fictional friendsPosted: May 16, 2013
In “Would You Want to Be Friends with Humbert Humbert?: A Forum on ‘Likeability,'” The New Yorker asks whether or not it’s important to like characters in books. They surveyed five authors–Donald Antrim, Margaret Atwood, Jonathan Franzen, Rivka Galchen, and Tessa Hadley–all of whom dislike the notion to varying degrees.
The question came about because Publishers Weekly asked Claire Messud if she would be friends with the narrator in her new novel, The Woman Upstairs, and Messud responded with enough scorn to make it clear that she’s tired of and insulted by this sort of question. This exchange (and other parts of the interview) led to The New Yorker to mention: “This critical double standard—that tormented, foul-mouthed, or perverse male characters are celebrated, while their female counterparts are primly dismissed as unlikeable—has been pointed out many times before.”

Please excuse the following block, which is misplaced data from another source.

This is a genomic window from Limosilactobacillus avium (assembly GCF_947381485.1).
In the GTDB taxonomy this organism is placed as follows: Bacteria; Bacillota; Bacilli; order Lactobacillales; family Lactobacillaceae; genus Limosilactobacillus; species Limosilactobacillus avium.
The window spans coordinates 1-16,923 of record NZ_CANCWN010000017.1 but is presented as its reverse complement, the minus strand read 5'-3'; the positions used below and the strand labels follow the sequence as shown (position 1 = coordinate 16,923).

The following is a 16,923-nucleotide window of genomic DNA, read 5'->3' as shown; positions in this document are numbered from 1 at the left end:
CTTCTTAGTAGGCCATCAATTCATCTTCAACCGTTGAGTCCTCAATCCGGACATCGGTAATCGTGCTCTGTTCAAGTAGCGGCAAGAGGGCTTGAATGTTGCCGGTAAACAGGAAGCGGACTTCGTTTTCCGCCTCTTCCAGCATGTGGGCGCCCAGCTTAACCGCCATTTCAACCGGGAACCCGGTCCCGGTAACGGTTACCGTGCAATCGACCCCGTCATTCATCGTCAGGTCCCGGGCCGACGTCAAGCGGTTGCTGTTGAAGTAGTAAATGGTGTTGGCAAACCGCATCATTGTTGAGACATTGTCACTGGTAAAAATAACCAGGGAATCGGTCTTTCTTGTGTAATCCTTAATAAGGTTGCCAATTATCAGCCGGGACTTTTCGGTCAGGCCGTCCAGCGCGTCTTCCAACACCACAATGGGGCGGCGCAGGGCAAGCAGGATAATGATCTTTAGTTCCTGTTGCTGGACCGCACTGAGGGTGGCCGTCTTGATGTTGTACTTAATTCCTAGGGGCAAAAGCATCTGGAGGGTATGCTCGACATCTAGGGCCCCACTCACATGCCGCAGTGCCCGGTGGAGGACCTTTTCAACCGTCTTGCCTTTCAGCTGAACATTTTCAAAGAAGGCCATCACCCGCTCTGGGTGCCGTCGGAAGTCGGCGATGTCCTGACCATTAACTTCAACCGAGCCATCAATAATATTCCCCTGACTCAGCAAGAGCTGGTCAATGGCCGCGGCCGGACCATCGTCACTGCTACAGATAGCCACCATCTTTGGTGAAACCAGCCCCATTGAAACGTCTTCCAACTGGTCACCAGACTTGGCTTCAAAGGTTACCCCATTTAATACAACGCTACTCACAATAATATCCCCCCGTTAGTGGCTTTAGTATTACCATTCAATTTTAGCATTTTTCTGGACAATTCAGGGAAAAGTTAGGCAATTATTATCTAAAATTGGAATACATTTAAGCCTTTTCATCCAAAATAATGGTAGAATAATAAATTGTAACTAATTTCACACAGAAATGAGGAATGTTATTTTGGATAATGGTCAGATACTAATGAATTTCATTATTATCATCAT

Yes, well, it’s that way in real life too.
You should read the piece for Messud’s response alone, but the other authors raise good points (though the panel lacks diversity; can you feel my Liz Lemon eye-roll?).
For the record, I don’t need to like a character to enjoy a book, and I would not want to be “friends” with Humbert Humbert. That said, I doubt he’d want to be friends with me. I’m not exactly his type.
(I am, however, BFFs with Harry, Hermione, and Ron. In case you were wondering.)